Lately, I’ve been meditating on being grateful. Which I find difficult – my mind gets overwhelmed by thoughts, worries, and memories, and not always pleasant ones.

We have this defense mechanism in our brain, the one that remembers the failures, the break-ups, the mistake, the negatives…that little thing that always makes us judge ourselves, saying that we are not good enough, that we’ve should do this or not that. I bet you know what I’m talking about.

Now, psychology wise and evolutionary, it makes sense. We remember better those “bad” things, so we can avoid them in the future. This shows us how we relate to positivity and negativity, we are survivor beings and our brain stores these memories or experiences differently.


What tools do we possess to counter negative thinking? How does negative thinking affect our day to day life?

Rationality and willpower are great tools, very powerful tools in our arsenal, but it might not be enough in this case. Let’s face it, “negative” experiences and bad memories are here to stay, they are part of who we are, and we need to accept them – not only “live” with them, but to really accept them.

We know that physical state affects our brain, but can our brain affect our physical state? Turns out it can. Negative thinking affects our brain by triggering our Hypothalamus– part in a brain that is also responsible for stress management. Stress from negative thinking also creates changes in the brain that may affect your likelihood of mental disorders such as anxiety, depression, ADHD, schizophrenia and mood disorders, it also affects your energy level, appetite, and overall well-being.

Thinking about your childhood and teenage years, how many good days and amazing experiences you had – a lot of them get stacked bellow less pleasant day to day memories.


But how can we change that? How to tackle it?

I believe we need to add empathy, compassion, and pride to our toolset.

I’m not talking about selfish pride, I’m talking about that self-esteem, that “I have value” pride! Take some moment each day, say thank you, if you’re having a bad period in your life – write down each day the good things you have in your life or happened that day – family, health, friends, funny moments, social activities, hobbies, music and so on and on.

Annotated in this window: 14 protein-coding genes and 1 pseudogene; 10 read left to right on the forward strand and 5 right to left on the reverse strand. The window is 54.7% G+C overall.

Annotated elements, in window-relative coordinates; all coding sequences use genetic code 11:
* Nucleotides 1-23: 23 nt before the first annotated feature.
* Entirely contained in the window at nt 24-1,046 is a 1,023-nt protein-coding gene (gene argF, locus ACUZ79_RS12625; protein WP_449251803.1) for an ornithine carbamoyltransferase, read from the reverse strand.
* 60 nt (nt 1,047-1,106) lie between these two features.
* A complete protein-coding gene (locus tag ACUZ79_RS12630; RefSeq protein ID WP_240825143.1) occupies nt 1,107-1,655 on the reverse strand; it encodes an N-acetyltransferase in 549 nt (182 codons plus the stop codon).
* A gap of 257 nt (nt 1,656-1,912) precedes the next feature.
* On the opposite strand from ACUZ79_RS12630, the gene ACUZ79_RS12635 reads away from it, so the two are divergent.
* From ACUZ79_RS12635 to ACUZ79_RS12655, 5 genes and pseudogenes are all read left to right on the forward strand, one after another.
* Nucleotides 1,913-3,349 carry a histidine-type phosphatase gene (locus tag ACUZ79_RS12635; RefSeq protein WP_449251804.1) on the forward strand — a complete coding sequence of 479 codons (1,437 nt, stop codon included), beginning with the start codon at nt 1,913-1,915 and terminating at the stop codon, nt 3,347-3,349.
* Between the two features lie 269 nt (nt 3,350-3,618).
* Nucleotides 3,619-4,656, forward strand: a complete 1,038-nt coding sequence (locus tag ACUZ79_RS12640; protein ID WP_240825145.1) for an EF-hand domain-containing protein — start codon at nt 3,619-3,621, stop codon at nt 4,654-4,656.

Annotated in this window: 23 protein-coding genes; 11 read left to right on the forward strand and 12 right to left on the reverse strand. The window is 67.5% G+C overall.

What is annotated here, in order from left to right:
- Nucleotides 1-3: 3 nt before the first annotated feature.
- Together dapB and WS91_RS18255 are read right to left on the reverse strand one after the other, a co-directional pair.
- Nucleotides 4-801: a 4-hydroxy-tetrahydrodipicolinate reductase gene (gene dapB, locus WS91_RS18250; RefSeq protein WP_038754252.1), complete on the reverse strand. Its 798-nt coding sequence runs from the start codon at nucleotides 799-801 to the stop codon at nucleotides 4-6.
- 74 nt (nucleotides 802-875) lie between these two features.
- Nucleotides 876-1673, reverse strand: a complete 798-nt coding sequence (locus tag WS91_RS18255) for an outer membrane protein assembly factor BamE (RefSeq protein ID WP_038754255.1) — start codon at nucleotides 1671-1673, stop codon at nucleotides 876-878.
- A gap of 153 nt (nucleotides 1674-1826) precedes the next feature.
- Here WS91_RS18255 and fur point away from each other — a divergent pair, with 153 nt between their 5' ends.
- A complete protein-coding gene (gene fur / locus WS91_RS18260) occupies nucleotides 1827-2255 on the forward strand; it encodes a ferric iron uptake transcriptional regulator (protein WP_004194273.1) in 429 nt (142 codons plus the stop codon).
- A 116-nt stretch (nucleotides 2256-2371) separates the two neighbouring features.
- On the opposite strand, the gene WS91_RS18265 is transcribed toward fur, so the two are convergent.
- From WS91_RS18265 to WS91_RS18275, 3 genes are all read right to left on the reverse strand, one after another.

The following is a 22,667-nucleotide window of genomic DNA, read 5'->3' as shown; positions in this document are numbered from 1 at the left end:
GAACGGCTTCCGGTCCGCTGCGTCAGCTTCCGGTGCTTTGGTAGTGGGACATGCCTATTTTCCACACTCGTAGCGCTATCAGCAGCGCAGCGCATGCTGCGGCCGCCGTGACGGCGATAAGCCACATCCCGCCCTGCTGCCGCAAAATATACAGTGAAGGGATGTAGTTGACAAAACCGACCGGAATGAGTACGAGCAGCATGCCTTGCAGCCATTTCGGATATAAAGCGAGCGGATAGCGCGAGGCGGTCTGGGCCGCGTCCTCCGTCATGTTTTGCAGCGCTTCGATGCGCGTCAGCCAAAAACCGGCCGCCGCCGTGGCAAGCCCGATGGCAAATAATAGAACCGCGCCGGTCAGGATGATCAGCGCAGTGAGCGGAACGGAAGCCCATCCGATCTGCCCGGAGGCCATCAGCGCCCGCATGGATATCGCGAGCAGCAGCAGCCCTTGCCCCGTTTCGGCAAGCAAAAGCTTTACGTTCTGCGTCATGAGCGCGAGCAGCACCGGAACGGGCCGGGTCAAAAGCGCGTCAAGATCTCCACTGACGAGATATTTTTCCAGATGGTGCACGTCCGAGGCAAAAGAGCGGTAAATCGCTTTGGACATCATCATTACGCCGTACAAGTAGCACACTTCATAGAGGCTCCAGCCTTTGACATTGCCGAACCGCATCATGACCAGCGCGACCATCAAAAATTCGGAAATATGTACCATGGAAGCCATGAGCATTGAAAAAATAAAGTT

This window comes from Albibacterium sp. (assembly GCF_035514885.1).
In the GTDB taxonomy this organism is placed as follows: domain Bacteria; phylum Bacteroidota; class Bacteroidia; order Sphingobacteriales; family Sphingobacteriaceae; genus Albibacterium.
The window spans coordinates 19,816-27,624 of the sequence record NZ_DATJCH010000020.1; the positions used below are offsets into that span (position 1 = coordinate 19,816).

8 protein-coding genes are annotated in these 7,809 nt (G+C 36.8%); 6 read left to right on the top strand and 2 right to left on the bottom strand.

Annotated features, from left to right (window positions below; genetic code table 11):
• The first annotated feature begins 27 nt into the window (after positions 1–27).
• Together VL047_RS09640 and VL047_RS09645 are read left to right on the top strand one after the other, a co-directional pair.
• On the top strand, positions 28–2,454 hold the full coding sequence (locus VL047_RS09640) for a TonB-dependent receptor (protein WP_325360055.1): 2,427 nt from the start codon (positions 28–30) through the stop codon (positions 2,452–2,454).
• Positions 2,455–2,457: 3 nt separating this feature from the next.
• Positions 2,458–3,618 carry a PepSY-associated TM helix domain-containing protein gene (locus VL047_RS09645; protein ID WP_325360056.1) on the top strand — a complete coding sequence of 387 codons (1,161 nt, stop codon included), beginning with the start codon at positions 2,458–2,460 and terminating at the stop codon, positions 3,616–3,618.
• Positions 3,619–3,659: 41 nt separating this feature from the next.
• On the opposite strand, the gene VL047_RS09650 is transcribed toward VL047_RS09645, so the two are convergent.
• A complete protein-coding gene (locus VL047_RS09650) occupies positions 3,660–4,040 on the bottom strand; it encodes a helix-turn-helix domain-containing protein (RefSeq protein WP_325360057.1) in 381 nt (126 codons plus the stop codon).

Start observing those good things because we don’t do it naturally, we almost take it for granted.

Start showing more compassion and empathy to those around you, but mostly, to yourself.

As it says in a golden rule: Love others the same way you love yourself – it is impossible to achieve that if you don’t value yourself and don’t have that pride and empathy towards yourself.

If you do take a couple of minutes to meditate – think about how positive thinking affects you, how can it affect those around you.

I know that life is not a bed of roses, but it is not a bed of thorns either!

The same way our body changes its composition by eating habits and exercise – our brain changes its composition by practicing positive thinking. It’s all about changing our perspective.

According to Emiliana Simon-Thomas, a Ph.D. and science director at UC Berkley: “We know that neural pathways are changing every minute of your entire life and that your brain is generating new cells throughout your life. And this neurogenesis is not only associated with the formation of new memories but with mood stability, as well,”

Being grateful can help us in our daily life. It helps to put us in a better mood, and when you are in a good mood, it’s easier to help others feel the same – hence the “good vibes”. And most importantly it helps you to be “present” and at the moment, to acknowledge those good things.

Start creating empathy and compassion by thinking about it, by focusing about positivity even if doesn’t make sense, being rational all day will lead you back to those day to day worries, those worries that we have already enough without pausing for a minute.

Have a great week!


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